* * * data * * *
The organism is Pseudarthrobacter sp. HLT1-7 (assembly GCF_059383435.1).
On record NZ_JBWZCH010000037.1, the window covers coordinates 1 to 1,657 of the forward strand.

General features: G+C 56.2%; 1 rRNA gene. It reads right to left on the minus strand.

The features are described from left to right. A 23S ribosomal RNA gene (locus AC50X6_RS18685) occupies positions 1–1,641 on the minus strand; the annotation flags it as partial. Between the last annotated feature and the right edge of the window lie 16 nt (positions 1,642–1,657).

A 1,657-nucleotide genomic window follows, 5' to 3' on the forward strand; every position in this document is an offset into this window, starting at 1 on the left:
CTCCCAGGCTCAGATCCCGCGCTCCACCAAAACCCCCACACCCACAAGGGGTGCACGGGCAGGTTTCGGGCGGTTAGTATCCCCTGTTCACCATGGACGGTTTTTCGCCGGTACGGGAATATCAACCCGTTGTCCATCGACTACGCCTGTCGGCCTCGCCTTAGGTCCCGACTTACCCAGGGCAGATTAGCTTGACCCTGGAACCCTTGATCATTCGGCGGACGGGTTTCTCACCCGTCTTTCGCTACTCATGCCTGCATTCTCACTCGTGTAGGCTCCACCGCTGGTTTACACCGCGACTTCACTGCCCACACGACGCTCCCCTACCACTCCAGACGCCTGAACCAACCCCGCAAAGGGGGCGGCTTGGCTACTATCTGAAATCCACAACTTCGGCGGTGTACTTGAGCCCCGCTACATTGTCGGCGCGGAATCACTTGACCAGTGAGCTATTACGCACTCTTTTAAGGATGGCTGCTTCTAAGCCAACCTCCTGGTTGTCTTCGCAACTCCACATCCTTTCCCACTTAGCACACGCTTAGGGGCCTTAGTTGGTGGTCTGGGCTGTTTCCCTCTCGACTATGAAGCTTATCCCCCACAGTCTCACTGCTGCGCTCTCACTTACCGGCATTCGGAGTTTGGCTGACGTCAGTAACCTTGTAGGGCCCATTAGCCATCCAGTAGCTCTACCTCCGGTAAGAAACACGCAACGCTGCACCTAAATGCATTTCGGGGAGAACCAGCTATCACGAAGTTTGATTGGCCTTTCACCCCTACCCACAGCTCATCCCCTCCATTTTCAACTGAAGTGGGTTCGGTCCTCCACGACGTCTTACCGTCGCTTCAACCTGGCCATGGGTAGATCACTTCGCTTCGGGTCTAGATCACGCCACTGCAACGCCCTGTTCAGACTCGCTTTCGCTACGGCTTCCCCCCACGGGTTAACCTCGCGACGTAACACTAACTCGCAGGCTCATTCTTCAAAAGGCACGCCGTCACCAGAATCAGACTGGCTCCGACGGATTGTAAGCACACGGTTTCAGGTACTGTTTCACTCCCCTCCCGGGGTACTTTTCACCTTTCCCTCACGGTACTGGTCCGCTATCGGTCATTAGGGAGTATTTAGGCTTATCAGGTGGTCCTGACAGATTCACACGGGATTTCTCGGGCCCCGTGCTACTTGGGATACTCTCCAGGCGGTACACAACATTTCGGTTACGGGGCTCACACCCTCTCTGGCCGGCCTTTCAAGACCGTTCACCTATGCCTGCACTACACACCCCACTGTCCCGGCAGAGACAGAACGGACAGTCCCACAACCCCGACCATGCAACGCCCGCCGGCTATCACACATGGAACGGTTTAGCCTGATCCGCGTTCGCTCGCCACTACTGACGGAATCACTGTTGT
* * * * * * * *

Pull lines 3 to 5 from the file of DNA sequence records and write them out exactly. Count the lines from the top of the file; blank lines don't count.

General features: G+C 56.2%; 1 rRNA gene. It reads right to left on the minus strand.

The features are described from left to right. A 23S ribosomal RNA gene (locus AC50X6_RS18685) occupies positions 1–1,641 on the minus strand; the annotation flags it as partial. Between the last annotated feature and the right edge of the window lie 16 nt (positions 1,642–1,657).

A 1,657-nucleotide genomic window follows, 5' to 3' on the forward strand; every position in this document is an offset into this window, starting at 1 on the left: